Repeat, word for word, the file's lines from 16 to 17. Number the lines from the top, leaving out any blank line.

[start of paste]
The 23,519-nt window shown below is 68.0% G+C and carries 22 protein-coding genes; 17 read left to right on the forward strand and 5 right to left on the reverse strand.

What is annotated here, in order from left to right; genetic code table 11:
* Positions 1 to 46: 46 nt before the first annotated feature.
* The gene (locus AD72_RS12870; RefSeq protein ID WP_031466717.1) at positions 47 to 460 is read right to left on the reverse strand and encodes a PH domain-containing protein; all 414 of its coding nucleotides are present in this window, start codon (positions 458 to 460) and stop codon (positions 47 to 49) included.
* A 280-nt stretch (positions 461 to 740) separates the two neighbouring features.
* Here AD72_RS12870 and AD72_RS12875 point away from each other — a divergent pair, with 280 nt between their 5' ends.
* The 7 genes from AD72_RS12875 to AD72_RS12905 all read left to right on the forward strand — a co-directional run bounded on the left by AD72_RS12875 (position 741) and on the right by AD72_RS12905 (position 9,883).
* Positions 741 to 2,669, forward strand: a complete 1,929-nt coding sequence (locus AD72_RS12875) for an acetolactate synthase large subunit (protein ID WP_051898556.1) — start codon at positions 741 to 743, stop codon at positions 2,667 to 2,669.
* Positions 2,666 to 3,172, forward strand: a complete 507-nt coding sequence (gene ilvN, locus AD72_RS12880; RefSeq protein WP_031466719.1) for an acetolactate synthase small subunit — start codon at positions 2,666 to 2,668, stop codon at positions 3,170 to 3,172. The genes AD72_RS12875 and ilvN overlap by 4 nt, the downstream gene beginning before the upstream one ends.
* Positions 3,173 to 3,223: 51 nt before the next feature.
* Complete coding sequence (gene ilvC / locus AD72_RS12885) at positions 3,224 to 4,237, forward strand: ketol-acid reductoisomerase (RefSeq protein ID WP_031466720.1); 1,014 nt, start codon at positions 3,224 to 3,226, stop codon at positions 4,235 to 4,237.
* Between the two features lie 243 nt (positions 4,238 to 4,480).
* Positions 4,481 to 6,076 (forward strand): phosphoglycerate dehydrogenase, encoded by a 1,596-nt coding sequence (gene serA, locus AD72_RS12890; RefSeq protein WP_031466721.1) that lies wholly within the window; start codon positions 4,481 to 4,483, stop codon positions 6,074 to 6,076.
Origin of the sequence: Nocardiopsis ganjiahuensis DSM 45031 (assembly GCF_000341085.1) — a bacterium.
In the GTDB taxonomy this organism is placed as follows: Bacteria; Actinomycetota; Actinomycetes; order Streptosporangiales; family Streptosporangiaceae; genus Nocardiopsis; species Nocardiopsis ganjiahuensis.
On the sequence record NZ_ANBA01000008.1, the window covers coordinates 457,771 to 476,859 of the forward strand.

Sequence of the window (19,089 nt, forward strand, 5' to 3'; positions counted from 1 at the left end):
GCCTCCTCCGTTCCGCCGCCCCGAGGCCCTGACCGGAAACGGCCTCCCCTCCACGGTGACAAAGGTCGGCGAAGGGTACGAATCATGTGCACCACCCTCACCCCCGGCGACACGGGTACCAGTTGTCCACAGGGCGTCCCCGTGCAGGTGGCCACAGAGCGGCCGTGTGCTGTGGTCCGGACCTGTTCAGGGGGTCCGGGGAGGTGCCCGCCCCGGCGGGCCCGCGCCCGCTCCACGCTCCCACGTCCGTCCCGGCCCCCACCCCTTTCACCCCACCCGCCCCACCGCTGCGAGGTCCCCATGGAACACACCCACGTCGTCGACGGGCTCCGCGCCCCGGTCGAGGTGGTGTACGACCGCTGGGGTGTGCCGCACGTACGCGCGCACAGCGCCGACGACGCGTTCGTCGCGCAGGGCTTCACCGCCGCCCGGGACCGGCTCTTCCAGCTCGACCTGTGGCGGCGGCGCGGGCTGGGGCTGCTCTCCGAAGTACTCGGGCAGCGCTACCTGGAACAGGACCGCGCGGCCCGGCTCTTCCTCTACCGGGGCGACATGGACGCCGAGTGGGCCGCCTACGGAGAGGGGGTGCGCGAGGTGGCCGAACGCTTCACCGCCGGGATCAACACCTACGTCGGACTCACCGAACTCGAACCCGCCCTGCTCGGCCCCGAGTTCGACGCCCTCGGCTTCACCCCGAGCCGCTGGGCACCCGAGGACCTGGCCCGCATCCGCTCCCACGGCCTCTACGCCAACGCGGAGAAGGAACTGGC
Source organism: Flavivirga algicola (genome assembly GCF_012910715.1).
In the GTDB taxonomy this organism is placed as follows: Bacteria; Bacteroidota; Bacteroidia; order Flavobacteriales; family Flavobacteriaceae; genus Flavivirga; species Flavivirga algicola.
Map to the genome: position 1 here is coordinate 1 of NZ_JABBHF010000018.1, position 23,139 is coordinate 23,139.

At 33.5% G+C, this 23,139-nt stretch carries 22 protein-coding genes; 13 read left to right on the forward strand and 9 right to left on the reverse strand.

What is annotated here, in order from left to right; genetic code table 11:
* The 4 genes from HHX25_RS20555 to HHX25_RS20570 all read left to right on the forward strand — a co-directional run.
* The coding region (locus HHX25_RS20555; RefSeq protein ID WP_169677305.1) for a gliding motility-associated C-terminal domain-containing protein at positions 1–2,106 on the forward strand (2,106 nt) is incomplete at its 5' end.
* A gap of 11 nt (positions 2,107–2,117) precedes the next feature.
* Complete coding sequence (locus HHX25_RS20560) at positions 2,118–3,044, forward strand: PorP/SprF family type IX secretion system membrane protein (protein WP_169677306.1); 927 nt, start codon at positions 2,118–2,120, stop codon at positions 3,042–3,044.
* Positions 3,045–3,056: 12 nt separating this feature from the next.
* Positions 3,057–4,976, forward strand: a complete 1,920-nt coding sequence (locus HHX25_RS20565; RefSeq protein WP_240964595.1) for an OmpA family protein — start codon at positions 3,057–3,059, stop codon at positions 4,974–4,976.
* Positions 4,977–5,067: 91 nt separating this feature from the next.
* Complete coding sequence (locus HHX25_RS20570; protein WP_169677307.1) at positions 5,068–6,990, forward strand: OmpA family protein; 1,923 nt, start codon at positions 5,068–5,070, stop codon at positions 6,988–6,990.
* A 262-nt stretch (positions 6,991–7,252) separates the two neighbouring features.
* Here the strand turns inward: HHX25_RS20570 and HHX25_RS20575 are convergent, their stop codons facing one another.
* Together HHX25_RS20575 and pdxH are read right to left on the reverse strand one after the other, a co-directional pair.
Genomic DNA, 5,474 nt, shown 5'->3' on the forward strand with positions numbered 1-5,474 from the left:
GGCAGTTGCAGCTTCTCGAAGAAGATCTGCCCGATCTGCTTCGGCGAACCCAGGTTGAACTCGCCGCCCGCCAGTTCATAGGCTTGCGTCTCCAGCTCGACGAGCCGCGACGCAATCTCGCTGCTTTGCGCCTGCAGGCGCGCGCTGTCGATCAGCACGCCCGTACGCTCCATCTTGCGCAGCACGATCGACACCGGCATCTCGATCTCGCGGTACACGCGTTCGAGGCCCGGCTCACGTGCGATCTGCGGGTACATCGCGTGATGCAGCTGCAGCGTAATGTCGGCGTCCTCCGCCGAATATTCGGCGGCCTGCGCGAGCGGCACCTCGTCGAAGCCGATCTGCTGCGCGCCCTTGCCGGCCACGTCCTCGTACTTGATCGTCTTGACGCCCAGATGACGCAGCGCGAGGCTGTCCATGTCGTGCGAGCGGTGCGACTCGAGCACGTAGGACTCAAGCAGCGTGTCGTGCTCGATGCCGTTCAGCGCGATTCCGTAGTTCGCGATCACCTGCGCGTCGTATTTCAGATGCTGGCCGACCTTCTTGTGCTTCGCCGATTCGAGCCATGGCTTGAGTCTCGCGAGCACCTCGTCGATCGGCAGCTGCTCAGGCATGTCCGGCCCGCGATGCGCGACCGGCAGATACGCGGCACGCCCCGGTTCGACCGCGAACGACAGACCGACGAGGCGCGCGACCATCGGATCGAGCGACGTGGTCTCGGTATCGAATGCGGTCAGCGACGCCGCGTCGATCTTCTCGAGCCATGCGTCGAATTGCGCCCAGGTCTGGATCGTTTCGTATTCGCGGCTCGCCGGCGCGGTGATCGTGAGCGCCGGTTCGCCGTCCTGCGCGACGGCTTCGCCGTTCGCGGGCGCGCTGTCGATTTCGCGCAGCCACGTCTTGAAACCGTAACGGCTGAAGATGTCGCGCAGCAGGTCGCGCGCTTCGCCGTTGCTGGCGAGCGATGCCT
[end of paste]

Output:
On the sequence record NZ_ANBA01000008.1, the window covers coordinates 457,771 to 476,859 of the forward strand.

Sequence of the window (19,089 nt, forward strand, 5' to 3'; positions counted from 1 at the left end):